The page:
Use this URL to cite or link to this record in EThOS: http://ethos.bl.uk/OrderDetails.do?uin=uk.bl.ethos.592302
Title: Nitric oxide in the lung
Author: Cuthbertson, B. H.
Awarding Body: University of Aberdeen
Current Institution: University of Aberdeen
Date of Award: 1997
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Abstract:
Aim: To study the role of NO in inflammatory and immune processes within the lung. Methods: 1. A study of the in-vitro response of human neutrophils and whole blood cultures to exogenous NO and superoxide donors with regard to interleukin-8 and elastase accumulation. 2. In a randomised controlled study of inhaled NO versus control in ALI the effects of inhaled NO on inflammatory and immune responses within the lung was studied. Results: 1. NO donors are seen to have varying effects on interleukin-8 accumulation from human neutrophils and on interleukin-8 and elastase accumulation from whole blood incubation. 2. Inhaled NO therapy is seen to reduce time to resolution of ALI but did not effect mortality. Leucocyte NOS activity was reduced in the inhaled NO group whilst plasma total nitrite and nitrate was seen to increase. Bronchoalveolar (BAL) fluid leukotriene levels at 72 hours were also demonstrated to increase with inhaled NO treatment. BAL fluid myeloperoxidase was demonstrated to be a outcome marker in ALI. There was no difference between BAL fluid IL-8, elastase and myeloperoxidase levels between groups. Discussion: These results demonstrate that NO has significant effects on neutrophil function in-vitro. Inhaled NO therapy also reduces time to resolution of ALI which may reduce morbidity and cost of ITU care. Although there was an increase in BAL leukotriene levels in the treatment group there was not a significant rise in other inflammatory markers suggesting that inhaled NO may not be causing a large alteration in inflammatory response within the lung in ALI. The regulation of NOS activity may explain the mechanism of rebound phenomena upon inhaled NO withdrawal. Increased plasma total nitrite and nitrate demonstrates the importance of this route to metabolism on the biological breakdown of inhaled NO.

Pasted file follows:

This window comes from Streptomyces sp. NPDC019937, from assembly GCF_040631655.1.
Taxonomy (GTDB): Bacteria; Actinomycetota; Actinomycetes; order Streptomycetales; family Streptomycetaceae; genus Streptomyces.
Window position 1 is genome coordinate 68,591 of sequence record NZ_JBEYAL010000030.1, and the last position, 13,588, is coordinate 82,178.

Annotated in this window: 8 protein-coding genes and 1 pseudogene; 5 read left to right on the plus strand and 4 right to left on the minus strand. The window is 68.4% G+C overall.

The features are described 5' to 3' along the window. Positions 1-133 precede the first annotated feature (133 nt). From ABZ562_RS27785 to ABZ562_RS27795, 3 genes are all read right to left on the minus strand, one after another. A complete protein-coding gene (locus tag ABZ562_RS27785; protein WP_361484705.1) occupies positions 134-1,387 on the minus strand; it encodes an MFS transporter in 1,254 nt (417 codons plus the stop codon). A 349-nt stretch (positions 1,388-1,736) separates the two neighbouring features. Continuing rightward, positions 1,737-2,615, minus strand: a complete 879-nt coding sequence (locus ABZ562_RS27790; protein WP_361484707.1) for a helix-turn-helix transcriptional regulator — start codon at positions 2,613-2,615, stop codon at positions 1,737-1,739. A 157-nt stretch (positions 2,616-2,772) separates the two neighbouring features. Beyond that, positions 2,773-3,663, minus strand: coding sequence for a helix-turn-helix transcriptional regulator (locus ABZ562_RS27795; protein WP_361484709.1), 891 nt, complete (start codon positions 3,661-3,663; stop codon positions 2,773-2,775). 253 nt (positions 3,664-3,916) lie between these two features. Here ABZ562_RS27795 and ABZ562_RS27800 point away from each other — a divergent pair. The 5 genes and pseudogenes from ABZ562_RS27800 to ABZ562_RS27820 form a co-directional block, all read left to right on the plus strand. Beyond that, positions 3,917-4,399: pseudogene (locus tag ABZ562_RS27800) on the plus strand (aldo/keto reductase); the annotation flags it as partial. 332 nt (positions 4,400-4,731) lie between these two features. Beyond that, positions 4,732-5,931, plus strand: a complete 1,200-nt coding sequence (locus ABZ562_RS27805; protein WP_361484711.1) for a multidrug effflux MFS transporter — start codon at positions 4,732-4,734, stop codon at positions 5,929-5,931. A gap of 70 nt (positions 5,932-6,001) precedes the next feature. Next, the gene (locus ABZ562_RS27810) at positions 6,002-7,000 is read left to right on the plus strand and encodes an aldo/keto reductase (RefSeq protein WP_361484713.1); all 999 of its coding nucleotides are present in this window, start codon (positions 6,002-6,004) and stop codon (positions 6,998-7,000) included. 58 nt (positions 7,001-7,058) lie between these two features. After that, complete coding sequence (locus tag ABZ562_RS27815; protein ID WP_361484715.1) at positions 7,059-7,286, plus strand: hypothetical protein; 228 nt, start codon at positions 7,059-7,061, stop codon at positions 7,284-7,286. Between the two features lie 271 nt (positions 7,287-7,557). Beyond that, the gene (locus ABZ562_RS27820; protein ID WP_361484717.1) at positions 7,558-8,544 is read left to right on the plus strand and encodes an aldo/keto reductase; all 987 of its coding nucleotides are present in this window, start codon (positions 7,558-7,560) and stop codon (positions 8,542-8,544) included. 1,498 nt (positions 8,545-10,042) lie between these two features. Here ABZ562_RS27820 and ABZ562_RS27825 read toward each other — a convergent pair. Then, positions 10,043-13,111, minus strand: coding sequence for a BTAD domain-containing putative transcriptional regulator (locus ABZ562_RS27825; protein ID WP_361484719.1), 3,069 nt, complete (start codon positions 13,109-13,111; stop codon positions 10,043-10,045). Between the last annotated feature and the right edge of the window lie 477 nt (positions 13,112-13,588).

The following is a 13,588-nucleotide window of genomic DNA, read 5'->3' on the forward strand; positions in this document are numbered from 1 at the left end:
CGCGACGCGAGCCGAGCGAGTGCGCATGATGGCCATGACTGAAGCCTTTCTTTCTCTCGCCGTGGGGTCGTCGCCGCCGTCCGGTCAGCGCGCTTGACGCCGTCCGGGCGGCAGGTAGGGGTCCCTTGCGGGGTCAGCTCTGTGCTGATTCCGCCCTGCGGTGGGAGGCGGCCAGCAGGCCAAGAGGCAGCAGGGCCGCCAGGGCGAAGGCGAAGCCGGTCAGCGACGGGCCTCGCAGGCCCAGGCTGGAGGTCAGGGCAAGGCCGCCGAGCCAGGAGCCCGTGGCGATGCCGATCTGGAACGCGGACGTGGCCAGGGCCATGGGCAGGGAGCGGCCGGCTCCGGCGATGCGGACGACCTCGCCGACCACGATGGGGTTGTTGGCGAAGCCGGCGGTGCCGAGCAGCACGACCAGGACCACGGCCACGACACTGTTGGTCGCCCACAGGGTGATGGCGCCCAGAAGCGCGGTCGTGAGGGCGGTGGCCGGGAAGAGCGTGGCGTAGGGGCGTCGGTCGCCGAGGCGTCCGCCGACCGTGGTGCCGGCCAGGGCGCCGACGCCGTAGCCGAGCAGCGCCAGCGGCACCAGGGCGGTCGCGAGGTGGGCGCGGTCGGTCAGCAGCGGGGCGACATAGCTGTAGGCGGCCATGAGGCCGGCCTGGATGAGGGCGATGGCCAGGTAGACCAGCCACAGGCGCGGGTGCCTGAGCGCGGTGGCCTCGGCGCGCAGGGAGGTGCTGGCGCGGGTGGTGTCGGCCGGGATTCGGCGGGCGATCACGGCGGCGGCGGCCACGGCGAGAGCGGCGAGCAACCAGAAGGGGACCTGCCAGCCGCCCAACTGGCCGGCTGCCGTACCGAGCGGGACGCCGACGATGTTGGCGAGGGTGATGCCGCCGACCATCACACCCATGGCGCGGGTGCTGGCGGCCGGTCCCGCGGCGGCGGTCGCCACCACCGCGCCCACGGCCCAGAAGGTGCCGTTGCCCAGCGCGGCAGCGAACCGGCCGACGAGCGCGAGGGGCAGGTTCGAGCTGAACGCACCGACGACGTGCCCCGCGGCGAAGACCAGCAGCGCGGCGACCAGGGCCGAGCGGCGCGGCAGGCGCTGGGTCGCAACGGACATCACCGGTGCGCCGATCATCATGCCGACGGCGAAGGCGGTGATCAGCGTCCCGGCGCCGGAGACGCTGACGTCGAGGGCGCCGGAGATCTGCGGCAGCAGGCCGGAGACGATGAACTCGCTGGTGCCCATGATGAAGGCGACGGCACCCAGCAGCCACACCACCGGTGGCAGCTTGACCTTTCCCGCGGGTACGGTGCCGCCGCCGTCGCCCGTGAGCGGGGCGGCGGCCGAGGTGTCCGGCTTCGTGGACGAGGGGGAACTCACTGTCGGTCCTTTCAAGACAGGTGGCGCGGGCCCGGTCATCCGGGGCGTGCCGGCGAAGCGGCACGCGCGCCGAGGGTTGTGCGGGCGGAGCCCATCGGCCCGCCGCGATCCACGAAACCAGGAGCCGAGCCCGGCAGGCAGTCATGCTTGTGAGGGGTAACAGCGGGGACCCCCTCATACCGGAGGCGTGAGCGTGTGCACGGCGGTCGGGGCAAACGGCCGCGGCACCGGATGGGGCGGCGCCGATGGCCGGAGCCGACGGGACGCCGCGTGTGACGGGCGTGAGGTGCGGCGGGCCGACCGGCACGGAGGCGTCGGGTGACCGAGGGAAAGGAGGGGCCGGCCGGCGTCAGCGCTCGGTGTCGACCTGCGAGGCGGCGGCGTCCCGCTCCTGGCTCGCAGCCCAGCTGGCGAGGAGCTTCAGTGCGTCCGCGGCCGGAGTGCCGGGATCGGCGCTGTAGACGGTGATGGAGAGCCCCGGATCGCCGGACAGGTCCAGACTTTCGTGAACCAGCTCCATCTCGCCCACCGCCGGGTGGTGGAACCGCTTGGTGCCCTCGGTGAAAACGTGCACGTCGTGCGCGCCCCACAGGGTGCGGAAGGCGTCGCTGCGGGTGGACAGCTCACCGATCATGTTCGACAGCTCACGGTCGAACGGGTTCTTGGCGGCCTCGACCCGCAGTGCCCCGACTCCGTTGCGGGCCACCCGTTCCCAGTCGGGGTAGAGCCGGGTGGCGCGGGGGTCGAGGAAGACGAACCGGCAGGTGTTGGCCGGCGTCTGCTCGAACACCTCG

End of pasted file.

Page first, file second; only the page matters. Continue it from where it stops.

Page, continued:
Supervisor: Not available Sponsor: Not available
Qualification Name: Thesis (M.D.) Qualification Level: Doctoral
EThOS ID: uk.bl.ethos.592302  DOI: Not available
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